History of Investment Banking

Investment banking is a specific division of banking related to the creation of capital for other companies, governments and other entities. Investment banks underwrite new debt and equity securities for all types of corporations, aid in the sale of securities, and help to facilitate mergers and acquisitions, reorganizations and broker trades for both institutions and private investors.
Some of the earliest investment banking practices began in Europe. During the 12th and 13th centuries, European banks made long-terms loans to various rulers. In the 1300’s, Florence, Italy was a banking hub. King Edward III borrowed vast sums of money from the great banks of Florence to fund his war with France. He could not pay the money back, and the three biggest banks in Florence collapsed. 

During the 18th century, intermediaries bought government-issued debt and then resold it to investors at a profit. This process soon spread to the United States, where investment bankers quickly copied the practice. 

In the early 19th century, the financing of US railroads was dependent upon this investment method, which involved mainly investors overseas as well as wealthy US traders and ship owners. This lead to the grow of investment banking in the U.S. as well as in Europe. 

The investment banking industry is still experiencing many changes today. There have been many crisis’s in American history because of little regulation on banks. The government’s monetary policy and regulation of investment banking continually evolves as a result of these panics. Today,  investment banks in the United States are continuously reviewed and regulated by the Securities and Exchange Commission, or SEC. They are also intermittently regulated and investigated by Congress. This helps keep it safe for everyone so that history does not repeat itself. It will also help to avoid another panic to happen in the U.S.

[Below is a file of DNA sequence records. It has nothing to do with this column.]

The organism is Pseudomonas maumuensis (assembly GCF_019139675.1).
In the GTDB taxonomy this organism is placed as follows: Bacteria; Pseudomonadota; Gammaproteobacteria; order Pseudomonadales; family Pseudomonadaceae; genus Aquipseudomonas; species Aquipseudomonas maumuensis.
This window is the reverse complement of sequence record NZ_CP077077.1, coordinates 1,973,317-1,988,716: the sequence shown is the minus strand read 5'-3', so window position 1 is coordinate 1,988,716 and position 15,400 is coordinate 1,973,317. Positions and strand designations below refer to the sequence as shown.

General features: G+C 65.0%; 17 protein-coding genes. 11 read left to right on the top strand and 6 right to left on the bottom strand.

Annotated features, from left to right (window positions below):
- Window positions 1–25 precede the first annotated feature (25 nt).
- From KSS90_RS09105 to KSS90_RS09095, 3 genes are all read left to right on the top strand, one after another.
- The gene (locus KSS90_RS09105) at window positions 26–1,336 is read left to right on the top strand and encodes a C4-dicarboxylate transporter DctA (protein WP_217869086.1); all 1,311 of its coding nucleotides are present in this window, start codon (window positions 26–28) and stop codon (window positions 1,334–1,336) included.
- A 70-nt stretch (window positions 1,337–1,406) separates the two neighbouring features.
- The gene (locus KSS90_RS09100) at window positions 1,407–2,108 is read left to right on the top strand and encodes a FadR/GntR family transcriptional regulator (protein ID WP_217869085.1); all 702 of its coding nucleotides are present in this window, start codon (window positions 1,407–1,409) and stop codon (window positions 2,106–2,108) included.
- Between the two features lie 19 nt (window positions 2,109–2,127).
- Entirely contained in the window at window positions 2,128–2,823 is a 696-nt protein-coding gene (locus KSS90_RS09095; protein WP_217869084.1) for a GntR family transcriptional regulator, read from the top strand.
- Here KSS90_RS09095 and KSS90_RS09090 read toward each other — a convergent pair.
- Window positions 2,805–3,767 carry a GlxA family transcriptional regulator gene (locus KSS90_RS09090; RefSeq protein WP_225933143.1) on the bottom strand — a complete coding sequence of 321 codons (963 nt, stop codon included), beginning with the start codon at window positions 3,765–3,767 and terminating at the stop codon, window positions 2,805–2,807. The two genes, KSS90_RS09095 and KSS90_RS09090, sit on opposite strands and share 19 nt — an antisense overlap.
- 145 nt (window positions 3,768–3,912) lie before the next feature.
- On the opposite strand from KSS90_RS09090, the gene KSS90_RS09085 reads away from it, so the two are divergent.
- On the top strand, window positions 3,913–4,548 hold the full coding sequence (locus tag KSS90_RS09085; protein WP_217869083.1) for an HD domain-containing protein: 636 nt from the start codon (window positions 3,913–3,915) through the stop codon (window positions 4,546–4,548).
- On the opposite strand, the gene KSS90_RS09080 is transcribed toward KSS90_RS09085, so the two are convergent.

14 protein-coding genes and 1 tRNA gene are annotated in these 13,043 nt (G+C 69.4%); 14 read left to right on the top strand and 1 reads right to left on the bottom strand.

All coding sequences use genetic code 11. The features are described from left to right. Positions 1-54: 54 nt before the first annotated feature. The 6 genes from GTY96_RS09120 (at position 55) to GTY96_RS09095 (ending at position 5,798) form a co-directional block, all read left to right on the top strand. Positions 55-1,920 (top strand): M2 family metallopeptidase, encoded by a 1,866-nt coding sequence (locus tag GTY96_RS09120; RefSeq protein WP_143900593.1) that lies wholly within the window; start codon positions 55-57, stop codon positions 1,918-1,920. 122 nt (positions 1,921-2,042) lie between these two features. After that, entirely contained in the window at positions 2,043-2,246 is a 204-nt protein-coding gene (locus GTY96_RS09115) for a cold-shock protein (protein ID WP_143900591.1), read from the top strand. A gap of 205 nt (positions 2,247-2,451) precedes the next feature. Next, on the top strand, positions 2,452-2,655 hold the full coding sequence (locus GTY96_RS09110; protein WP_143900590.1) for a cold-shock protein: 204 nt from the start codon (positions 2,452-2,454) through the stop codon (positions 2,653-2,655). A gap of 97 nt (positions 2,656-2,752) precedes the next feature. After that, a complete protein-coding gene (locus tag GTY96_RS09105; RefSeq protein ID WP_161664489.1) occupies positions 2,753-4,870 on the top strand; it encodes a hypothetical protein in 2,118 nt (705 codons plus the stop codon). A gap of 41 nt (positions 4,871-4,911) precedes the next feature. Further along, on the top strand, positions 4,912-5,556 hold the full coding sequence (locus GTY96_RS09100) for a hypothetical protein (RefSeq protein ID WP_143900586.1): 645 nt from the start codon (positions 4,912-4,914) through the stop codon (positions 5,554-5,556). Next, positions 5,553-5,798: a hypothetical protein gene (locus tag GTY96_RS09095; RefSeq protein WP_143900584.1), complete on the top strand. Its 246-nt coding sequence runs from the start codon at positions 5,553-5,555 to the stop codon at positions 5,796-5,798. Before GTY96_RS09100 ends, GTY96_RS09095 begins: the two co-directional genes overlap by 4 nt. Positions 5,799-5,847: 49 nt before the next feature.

Why Investment Banking is Important

Most people don’t realize it, but the modern economy is a huge global network.  Many of the products that you use are obviously made in other parts of the world, but what’s less obvious is that the money you deposit and withdraw also travels across the world as well.

When you deposit and withdraw money from an ATM, it goes to and from your local bank.  However, you then have to ask where your local bank gets it’s money from, and it turns out that your local bank gets money from the global network.  You buy a plastic toy, that money goes to a factory in China.  That factory in China might choose to spend that money, in which case it goes back to some person in the US.  Alternatively, they may choose to save that money in which case it ends up buying some investment in the US, and may end up either paying for some ones medicare paid hospital bill or else someone’s mortgage.

When the government prints money it does so by electronically buying US treasuries.  Since the government doesn’t want to keep track of who wants to buy US bonds, it buys and sells through a network of banks who they sell/buy those bonds from their customers.

So you have sort a virtual network in which tens of billions of dollars flows through.  Investment banks are sort of the “money superhighway” and form the key ideas that make the world economic system work.

One good thing about the system is that the “money grid” is like the power grid or the internet, you don’t notice it because most of the time, it just works.  However, when it stops working, then you have massive amounts of disruption.
Investment banking is a worldwide process that is becoming very popular. The whole world has to work together in order for investment banking to work.